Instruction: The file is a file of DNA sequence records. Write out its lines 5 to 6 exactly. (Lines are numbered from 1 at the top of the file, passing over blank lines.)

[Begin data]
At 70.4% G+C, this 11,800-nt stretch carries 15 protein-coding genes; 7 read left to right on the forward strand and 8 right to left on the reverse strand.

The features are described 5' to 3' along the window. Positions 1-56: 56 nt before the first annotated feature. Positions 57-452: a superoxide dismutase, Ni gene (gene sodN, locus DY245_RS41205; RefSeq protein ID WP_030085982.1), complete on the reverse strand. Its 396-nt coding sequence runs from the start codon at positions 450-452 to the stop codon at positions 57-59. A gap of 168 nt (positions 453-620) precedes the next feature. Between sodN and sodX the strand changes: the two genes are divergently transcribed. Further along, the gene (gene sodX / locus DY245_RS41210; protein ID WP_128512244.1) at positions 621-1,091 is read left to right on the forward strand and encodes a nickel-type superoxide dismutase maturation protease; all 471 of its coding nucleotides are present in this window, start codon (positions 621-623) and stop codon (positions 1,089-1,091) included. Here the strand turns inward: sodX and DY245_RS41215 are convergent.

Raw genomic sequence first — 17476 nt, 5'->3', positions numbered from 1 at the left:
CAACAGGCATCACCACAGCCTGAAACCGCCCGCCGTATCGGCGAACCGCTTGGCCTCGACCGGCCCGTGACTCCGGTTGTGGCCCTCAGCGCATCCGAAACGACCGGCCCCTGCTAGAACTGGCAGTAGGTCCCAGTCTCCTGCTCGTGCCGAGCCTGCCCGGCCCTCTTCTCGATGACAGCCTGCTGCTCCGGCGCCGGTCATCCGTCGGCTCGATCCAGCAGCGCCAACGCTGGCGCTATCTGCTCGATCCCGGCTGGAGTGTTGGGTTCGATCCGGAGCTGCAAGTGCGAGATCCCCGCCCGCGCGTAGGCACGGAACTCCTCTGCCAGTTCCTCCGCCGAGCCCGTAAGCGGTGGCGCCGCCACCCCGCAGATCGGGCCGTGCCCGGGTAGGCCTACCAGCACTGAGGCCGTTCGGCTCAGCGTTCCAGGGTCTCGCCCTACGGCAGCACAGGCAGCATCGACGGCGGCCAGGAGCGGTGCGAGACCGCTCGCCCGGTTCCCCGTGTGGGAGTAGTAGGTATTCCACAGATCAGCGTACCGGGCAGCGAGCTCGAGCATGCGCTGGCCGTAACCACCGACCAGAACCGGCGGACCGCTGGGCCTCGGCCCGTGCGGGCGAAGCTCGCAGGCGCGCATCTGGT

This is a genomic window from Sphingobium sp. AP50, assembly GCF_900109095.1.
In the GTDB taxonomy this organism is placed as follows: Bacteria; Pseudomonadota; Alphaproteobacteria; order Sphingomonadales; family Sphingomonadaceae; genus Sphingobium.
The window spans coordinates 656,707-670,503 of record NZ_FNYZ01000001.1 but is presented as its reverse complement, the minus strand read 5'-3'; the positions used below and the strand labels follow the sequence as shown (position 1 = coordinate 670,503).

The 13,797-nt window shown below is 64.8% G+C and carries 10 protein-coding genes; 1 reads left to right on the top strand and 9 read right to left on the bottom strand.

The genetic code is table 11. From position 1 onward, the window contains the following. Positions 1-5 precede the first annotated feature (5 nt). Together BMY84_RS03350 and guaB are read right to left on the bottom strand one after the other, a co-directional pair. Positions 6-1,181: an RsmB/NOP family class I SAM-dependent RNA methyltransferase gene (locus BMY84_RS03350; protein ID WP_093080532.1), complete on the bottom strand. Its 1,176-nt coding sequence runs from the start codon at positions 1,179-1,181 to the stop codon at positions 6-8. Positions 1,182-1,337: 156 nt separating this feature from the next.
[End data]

This is a genomic window from Sphingobium sp. AP50, assembly GCF_900109095.1.
In the GTDB taxonomy this organism is placed as follows: Bacteria; Pseudomonadota; Alphaproteobacteria; order Sphingomonadales; family Sphingomonadaceae; genus Sphingobium.